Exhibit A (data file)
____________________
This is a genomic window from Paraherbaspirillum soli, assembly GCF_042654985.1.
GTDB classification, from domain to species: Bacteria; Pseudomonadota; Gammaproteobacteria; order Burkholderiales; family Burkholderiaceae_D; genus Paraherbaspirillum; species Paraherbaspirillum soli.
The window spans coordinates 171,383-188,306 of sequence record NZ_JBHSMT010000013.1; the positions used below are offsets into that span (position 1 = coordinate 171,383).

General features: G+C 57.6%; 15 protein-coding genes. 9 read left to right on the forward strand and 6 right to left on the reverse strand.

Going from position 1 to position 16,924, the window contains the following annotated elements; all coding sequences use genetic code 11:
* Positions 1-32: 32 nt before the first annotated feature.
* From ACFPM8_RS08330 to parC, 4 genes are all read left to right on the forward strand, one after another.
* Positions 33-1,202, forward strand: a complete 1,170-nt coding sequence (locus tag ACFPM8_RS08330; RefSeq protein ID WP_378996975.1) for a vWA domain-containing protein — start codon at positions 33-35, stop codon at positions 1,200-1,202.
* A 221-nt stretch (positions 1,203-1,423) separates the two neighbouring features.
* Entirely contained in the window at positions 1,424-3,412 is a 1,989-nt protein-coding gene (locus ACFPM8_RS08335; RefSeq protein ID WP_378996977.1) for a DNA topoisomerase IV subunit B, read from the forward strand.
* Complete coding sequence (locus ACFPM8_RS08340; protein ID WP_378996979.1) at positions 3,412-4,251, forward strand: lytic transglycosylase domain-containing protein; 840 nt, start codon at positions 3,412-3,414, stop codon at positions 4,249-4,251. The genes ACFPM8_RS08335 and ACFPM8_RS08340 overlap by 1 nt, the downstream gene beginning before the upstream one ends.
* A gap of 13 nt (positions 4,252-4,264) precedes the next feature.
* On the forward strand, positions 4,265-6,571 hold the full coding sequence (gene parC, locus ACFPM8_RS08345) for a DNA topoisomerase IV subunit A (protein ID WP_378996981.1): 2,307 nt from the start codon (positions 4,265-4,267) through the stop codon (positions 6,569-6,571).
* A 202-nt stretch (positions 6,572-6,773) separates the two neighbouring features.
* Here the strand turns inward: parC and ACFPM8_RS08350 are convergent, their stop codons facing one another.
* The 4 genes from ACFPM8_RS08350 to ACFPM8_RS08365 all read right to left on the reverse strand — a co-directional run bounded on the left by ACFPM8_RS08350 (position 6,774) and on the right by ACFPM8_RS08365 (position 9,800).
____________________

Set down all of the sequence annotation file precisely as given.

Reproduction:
This is a genomic window from Paraherbaspirillum soli, assembly GCF_042654985.1.
GTDB classification, from domain to species: Bacteria; Pseudomonadota; Gammaproteobacteria; order Burkholderiales; family Burkholderiaceae_D; genus Paraherbaspirillum; species Paraherbaspirillum soli.
The window spans coordinates 171,383-188,306 of sequence record NZ_JBHSMT010000013.1; the positions used below are offsets into that span (position 1 = coordinate 171,383).

General features: G+C 57.6%; 15 protein-coding genes. 9 read left to right on the forward strand and 6 right to left on the reverse strand.

Going from position 1 to position 16,924, the window contains the following annotated elements; all coding sequences use genetic code 11:
* Positions 1-32: 32 nt before the first annotated feature.
* From ACFPM8_RS08330 to parC, 4 genes are all read left to right on the forward strand, one after another.
* Positions 33-1,202, forward strand: a complete 1,170-nt coding sequence (locus tag ACFPM8_RS08330; RefSeq protein ID WP_378996975.1) for a vWA domain-containing protein — start codon at positions 33-35, stop codon at positions 1,200-1,202.
* A 221-nt stretch (positions 1,203-1,423) separates the two neighbouring features.
* Entirely contained in the window at positions 1,424-3,412 is a 1,989-nt protein-coding gene (locus ACFPM8_RS08335; RefSeq protein ID WP_378996977.1) for a DNA topoisomerase IV subunit B, read from the forward strand.
* Complete coding sequence (locus ACFPM8_RS08340; protein ID WP_378996979.1) at positions 3,412-4,251, forward strand: lytic transglycosylase domain-containing protein; 840 nt, start codon at positions 3,412-3,414, stop codon at positions 4,249-4,251. The genes ACFPM8_RS08335 and ACFPM8_RS08340 overlap by 1 nt, the downstream gene beginning before the upstream one ends.
* A gap of 13 nt (positions 4,252-4,264) precedes the next feature.
* On the forward strand, positions 4,265-6,571 hold the full coding sequence (gene parC, locus ACFPM8_RS08345) for a DNA topoisomerase IV subunit A (protein ID WP_378996981.1): 2,307 nt from the start codon (positions 4,265-4,267) through the stop codon (positions 6,569-6,571).
* A 202-nt stretch (positions 6,572-6,773) separates the two neighbouring features.
* Here the strand turns inward: parC and ACFPM8_RS08350 are convergent, their stop codons facing one another.
* The 4 genes from ACFPM8_RS08350 to ACFPM8_RS08365 all read right to left on the reverse strand — a co-directional run bounded on the left by ACFPM8_RS08350 (position 6,774) and on the right by ACFPM8_RS08365 (position 9,800).